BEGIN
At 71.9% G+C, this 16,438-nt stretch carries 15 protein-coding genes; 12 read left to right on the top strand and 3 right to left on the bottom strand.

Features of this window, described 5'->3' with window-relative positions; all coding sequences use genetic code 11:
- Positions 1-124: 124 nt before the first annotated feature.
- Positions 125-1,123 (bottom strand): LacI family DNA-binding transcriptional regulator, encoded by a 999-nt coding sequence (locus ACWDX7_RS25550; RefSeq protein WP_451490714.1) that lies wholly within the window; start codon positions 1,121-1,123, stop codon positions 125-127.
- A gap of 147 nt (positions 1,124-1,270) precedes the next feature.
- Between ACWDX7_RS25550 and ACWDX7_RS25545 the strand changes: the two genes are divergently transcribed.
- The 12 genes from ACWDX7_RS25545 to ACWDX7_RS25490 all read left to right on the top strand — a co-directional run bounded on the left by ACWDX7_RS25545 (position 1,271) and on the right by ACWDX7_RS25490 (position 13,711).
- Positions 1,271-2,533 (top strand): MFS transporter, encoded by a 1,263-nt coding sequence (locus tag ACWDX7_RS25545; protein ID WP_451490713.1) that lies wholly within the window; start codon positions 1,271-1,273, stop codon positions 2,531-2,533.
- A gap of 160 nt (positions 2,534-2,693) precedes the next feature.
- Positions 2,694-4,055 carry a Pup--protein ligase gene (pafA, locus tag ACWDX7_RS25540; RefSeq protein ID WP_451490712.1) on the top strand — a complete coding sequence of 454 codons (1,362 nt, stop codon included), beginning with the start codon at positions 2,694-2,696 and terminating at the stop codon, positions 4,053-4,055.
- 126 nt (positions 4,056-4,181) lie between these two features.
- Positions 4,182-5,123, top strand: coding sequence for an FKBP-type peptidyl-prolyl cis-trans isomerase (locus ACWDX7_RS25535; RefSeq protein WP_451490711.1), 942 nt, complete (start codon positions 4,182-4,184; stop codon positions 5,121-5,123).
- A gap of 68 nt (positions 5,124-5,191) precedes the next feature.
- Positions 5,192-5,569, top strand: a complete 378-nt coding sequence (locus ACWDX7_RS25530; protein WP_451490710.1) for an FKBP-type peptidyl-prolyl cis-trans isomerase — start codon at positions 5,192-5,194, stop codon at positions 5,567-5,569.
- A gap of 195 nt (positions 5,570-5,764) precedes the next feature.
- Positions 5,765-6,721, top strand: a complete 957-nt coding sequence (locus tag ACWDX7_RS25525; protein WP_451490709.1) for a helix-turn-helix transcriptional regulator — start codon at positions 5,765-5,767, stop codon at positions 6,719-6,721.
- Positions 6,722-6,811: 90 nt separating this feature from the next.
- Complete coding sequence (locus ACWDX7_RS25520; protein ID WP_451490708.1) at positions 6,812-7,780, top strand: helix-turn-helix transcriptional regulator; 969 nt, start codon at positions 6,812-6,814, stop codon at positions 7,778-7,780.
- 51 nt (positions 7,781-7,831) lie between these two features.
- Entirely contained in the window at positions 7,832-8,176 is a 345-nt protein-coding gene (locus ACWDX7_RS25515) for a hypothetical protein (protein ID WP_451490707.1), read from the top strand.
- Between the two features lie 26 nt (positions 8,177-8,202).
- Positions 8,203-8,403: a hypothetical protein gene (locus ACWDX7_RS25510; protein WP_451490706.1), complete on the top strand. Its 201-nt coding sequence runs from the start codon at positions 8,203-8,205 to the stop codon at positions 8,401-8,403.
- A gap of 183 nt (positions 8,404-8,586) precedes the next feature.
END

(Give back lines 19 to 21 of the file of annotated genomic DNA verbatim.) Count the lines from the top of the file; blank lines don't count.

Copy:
- 51 nt (positions 7,781-7,831) lie between these two features.
- Entirely contained in the window at positions 7,832-8,176 is a 345-nt protein-coding gene (locus ACWDX7_RS25515) for a hypothetical protein (protein ID WP_451490707.1), read from the top strand.
- Between the two features lie 26 nt (positions 8,177-8,202).